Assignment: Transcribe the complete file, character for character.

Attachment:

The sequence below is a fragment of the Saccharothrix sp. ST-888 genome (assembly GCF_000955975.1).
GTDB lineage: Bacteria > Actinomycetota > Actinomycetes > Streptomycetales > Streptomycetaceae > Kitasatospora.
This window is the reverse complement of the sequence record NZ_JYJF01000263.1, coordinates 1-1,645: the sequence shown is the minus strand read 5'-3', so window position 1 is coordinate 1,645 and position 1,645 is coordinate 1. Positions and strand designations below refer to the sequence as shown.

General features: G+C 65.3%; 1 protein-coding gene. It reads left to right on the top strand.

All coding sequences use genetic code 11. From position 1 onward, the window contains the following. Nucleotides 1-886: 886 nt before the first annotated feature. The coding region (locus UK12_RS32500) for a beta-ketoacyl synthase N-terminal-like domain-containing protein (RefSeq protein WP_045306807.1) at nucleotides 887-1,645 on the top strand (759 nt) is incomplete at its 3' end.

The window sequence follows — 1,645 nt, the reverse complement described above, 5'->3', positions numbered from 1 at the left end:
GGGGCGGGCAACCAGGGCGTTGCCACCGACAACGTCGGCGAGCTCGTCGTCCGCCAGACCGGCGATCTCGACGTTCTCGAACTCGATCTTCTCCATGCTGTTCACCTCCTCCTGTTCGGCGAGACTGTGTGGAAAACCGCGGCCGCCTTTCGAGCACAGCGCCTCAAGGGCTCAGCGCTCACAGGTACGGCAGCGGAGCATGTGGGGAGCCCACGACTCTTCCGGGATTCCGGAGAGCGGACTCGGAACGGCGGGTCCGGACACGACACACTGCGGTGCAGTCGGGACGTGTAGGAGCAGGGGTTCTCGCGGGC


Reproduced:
The sequence below is a fragment of the Saccharothrix sp. ST-888 genome (assembly GCF_000955975.1).
GTDB lineage: Bacteria > Actinomycetota > Actinomycetes > Streptomycetales > Streptomycetaceae > Kitasatospora.
This window is the reverse complement of the sequence record NZ_JYJF01000263.1, coordinates 1-1,645: the sequence shown is the minus strand read 5'-3', so window position 1 is coordinate 1,645 and position 1,645 is coordinate 1. Positions and strand designations below refer to the sequence as shown.

General features: G+C 65.3%; 1 protein-coding gene. It reads left to right on the top strand.

All coding sequences use genetic code 11. From position 1 onward, the window contains the following. Nucleotides 1-886: 886 nt before the first annotated feature. The coding region (locus UK12_RS32500) for a beta-ketoacyl synthase N-terminal-like domain-containing protein (RefSeq protein WP_045306807.1) at nucleotides 887-1,645 on the top strand (759 nt) is incomplete at its 3' end.

The window sequence follows — 1,645 nt, the reverse complement described above, 5'->3', positions numbered from 1 at the left end:
GGGGCGGGCAACCAGGGCGTTGCCACCGACAACGTCGGCGAGCTCGTCGTCCGCCAGACCGGCGATCTCGACGTTCTCGAACTCGATCTTCTCCATGCTGTTCACCTCCTCCTGTTCGGCGAGACTGTGTGGAAAACCGCGGCCGCCTTTCGAGCACAGCGCCTCAAGGGCTCAGCGCTCACAGGTACGGCAGCGGAGCATGTGGGGAGCCCACGACTCTTCCGGGATTCCGGAGAGCGGACTCGGAACGGCGGGTCCGGACACGACACACTGCGGTGCAGTCGGGACGTGTAGGAGCAGGGGTTCTCGCGGGC